The Coastguard have told Wicklow County Council that ‘it is deemed no longer viable to pursue the development at this site due to lack of funding in meeting the requirements’, Councillor Mitchell told Afloat.ie

‘I am very annoyed the Coastguard say it is not viable to build the station at this site in Greystones. The Council has given them a valuable site specially constructed on the new pier and built a special slipway for them. It is incredible that after 12 years discussions, planning and building the harbour they pull out' he said.

Councillor Mitchell also said 'I gather that the problem is that the building is costly because the site will be subject to storm waves, however the Greystones Sailing Club and four other clubs have been constructed with this in mind. They should put the boat on the calm marina and build a simpler less costly building. To my mind getting the boat going is much easier and safer from the marina than slip launching from the outer basin which can be rough in easterly winds’. 

Published in Greystones Harbour

#Rescue - Howth’s coastguard and lifeboat teams launched to the rescue of a lone kayaker off the North Dublin headland yesterday morning (Wednesday 28 September).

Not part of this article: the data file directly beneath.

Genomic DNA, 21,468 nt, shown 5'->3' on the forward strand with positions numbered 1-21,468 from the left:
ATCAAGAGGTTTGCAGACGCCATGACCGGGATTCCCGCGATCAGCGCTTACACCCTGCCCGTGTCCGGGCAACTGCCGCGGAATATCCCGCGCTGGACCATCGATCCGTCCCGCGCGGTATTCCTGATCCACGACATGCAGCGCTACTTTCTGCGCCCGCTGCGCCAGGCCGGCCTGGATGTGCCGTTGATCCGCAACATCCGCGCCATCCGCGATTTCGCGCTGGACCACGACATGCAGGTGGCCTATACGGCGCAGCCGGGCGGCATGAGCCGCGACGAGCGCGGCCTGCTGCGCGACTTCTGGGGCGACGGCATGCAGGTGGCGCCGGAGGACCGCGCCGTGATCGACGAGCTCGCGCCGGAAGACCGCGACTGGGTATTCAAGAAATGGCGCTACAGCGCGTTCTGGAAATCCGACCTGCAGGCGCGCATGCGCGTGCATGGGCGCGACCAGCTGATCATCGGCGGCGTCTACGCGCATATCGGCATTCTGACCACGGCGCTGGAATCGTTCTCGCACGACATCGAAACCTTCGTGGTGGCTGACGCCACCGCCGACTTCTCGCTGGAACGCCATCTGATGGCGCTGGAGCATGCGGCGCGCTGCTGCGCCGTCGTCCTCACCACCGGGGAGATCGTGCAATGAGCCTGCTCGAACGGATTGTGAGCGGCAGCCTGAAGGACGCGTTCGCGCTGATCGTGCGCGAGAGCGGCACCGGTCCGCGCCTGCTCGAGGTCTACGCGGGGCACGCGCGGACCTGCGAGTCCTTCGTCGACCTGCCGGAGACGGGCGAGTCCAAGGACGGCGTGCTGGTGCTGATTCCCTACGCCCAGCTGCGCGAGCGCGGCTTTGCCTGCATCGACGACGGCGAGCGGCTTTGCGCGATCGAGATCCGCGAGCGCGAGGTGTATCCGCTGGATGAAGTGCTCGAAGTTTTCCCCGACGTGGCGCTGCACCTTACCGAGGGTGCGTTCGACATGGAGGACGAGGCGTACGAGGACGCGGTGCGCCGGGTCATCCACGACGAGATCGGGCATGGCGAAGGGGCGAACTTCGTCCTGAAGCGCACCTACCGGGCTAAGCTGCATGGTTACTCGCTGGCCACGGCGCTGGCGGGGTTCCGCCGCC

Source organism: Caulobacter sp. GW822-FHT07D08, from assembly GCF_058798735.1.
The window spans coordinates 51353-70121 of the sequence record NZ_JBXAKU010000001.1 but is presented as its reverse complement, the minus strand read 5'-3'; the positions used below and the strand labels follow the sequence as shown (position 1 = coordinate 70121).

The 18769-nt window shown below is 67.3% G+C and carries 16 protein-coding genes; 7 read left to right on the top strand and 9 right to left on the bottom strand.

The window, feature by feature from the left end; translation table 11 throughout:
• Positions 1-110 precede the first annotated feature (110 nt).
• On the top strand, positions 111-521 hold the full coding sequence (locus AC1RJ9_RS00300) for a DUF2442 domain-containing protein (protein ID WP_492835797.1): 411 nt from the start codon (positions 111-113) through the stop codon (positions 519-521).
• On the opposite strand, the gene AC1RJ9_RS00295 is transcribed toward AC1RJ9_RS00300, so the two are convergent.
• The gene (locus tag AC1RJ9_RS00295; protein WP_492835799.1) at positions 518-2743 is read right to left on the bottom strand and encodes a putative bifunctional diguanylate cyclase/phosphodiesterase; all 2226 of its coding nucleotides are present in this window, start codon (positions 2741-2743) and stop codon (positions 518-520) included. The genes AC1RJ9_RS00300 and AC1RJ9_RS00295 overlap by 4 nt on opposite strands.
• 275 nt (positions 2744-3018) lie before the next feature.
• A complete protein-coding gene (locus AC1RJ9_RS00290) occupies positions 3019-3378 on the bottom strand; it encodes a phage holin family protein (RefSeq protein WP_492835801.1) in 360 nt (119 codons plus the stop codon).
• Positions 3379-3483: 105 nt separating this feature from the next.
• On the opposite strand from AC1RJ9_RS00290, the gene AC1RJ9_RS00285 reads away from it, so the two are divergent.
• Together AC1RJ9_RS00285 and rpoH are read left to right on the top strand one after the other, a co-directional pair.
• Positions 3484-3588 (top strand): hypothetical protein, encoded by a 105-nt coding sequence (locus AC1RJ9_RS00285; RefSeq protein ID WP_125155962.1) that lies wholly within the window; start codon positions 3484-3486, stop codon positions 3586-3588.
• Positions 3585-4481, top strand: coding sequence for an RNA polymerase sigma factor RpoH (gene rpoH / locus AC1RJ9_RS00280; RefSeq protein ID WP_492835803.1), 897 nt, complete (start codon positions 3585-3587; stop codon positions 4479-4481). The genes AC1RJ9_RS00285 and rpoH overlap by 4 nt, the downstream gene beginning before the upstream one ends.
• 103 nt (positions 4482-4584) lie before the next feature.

After a concerned onlooker called 999 when spotting that the kayaker was on the water with no life jacket, Howth Coast Guard and Howth RNLI’s inshore lifeboat were both tasked to the scene near Ireland’s Eye.

In the meantime the kayaker had proceeded around the back of the island and out of visibility from the caller on land. While the kayaker didn’t appear in difficulty, there were concerns for their safety.

A coastguard mobile unit proceeded to the end of the pier while the lifeboat launched on service to the far side of Ireland’s Eye, where the crew located a female on an open-deck kayak struggling in the water. She was brought back ashore by the lifeboat without incident.

“If she fell in the water, she had no means of staying afloat as she had no life jacket and only had a phone to call for help, there can be very limited if any phone signal once you go on the water,” according to an Irish Coast Guard spokesperson.

“The kayaker hadn’t checked the weather, which was unsuitable for the craft she was in. The lessons learnt are you need to have an emergency plan if going on the water – VHF radio, flares, whistle, weather information.

“Equally if not more important, you need a life jacket, no excuse.”

The rescue came just hours after Larne RNLI launched to assist two kayakers in difficulty off the Co Antrim coast, as previously reported on Afloat.ie.

Published in Rescue

#Kilkee - BreakingNews.ie reports that a body was recovered yesterday (Saturday 24 September) off Kilkee in the search for missing teacher David McMahon.

Hundreds had been involved in the search for the school teacher, who was last seen on 9 September, according to Independent.ie.

The discovery yesterday afternoon came 12 days after the death of Irish Coast Guard volunteer Caitriona Lucas in the same area.